August 12, 2014

THERE IS NO MORE COMEDIC MOMENT...:

The Comedy of the Cross : Jesus does not laugh in any of the four Gospels. This fact might seem strange to us, and even a little scandalous--isn't Jesus fully man and fully God? Isn't laughter natural to men? (Brother Gabriel Torrett, O.P., 8/12/14, World on Fire)

[W]hy doesn't Jesus laugh in the Gospels? Without pretending to give a definitive answer, we might consider a few relevant points. As a general principle, it is important to note that the Gospels are not attempting to provide journalistic, play-by-play accounts of every moment in Jesus' life; they are records of salvation history, of Jesus' mission as redeemer of mankind and revelator of the face of God. We also might note that there are plenty of other characteristically human acts that the Gospel does not record Jesus doing: running, jumping, swimming, washing dishes, taking a bath, and on and on. No one feels that the absence of these activities from the Gospel record casts doubt on Jesus' genuine humanity. 

But one might legitimately respond that laughing is not like those other activities; laughter is proper to man and expresses a deep aspect of the human person. In this vein, Aristotle argued that the ability to laugh is inseparable from man's rationality, which cannot be said for running, jumping, or bathing. So the question remains.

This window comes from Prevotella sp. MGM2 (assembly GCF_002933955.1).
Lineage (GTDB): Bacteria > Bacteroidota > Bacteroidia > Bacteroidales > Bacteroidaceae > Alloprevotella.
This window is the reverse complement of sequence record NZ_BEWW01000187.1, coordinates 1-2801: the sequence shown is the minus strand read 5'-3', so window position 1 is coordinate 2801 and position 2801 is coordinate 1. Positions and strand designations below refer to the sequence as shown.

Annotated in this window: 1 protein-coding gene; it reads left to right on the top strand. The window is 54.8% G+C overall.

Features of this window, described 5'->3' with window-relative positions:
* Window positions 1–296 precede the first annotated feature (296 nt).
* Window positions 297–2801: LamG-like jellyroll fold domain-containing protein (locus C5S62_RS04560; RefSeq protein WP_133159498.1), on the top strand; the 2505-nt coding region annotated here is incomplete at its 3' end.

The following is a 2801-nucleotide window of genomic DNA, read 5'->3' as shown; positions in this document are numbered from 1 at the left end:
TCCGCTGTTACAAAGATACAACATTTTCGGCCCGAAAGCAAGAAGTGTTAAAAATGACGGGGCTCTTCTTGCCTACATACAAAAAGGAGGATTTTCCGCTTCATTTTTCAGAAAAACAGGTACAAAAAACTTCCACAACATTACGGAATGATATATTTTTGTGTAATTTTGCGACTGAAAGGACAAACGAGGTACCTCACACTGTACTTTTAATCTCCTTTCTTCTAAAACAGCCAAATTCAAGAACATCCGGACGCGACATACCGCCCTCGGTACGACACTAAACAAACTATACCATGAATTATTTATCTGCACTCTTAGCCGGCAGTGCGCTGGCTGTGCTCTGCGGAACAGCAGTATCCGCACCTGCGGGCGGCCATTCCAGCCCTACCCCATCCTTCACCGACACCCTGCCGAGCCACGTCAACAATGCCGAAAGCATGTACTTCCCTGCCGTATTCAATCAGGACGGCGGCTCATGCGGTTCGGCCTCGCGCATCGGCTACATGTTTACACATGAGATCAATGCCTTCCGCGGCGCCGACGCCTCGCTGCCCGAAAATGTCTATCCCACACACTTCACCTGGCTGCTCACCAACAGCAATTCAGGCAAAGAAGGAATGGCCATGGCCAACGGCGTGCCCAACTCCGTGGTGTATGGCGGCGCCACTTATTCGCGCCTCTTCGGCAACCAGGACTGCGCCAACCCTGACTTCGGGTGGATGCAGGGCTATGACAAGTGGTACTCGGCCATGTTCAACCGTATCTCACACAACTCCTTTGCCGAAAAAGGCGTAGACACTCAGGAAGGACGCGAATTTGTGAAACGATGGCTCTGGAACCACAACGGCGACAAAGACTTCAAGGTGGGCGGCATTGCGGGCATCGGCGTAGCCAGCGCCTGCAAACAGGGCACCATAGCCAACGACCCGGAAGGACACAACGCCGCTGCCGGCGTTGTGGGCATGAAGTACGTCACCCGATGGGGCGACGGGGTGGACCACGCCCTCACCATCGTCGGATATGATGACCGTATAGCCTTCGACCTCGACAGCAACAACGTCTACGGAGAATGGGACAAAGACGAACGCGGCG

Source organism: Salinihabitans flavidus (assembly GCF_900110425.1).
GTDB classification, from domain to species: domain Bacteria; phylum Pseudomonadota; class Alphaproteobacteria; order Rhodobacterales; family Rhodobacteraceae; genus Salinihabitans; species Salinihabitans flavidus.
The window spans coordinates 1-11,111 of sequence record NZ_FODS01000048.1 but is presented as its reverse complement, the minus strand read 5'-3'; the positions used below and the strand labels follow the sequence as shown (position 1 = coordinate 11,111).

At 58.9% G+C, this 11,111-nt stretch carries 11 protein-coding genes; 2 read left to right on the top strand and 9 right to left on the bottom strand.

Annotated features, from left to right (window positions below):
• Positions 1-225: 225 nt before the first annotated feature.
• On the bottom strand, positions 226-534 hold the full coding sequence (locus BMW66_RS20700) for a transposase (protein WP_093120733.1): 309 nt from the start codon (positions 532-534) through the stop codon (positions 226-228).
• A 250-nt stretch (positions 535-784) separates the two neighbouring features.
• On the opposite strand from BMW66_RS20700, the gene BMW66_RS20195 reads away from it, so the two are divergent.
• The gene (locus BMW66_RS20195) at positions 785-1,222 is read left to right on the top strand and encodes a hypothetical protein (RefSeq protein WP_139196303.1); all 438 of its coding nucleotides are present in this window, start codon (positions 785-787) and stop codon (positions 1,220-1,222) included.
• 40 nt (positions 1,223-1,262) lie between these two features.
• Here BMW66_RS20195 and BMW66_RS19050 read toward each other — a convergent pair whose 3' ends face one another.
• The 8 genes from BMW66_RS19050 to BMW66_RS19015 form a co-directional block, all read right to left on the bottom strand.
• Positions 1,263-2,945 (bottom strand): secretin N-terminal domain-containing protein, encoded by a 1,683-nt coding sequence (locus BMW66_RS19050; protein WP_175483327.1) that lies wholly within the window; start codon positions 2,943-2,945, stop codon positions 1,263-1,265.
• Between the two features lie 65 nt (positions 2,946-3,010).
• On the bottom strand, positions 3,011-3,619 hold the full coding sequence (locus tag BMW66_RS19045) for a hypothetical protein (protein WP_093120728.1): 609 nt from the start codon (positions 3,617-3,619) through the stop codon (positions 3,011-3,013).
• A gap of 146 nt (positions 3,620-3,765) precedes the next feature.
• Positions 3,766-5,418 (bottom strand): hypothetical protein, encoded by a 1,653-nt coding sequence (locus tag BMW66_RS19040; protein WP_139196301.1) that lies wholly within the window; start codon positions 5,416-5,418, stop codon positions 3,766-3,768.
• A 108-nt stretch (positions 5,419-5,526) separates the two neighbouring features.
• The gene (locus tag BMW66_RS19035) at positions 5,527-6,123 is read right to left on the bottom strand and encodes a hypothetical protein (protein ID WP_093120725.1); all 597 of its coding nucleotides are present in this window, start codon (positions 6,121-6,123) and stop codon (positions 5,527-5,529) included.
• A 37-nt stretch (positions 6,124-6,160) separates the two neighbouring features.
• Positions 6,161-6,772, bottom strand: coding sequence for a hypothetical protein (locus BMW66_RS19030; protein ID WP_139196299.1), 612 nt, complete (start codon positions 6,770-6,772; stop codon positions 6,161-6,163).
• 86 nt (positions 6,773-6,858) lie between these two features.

A more satisfying answer seems to lie in the nature of comedy. Comedy is not just a matter of cracking jokes, however elevated or sophisticated they may be. Fundamentally comedy is the dynamic realization of freedom and love, especially as they emerge from slavery or hatred. As the literary critic Louise Cowan puts it: 
"Archetypally, the comic action is the psyche moving out of stasis into the rhythm of the life force; culturally, it is the flexibility of the community prevailing over rigid and oppressive custom; psychologically, it is the heart finding its right order, its abundance, in love; and anagogically, it is the soul's participation, through the komos, the marriage feast, in universal blessedness."
Viewed in this light, the entire action of Christ in the world is the perfect and final comedy, with the death, resurrection, and ascension of Our Lord as the definitive event that destroys death, slavery, hatred, and abandonment forever, replacing them with redemption, adoption, the law of love, and participation in the divine life. 


...than when God despairs of Himself on the Cross.
Posted by at August 12, 2014 5:24 PM
  
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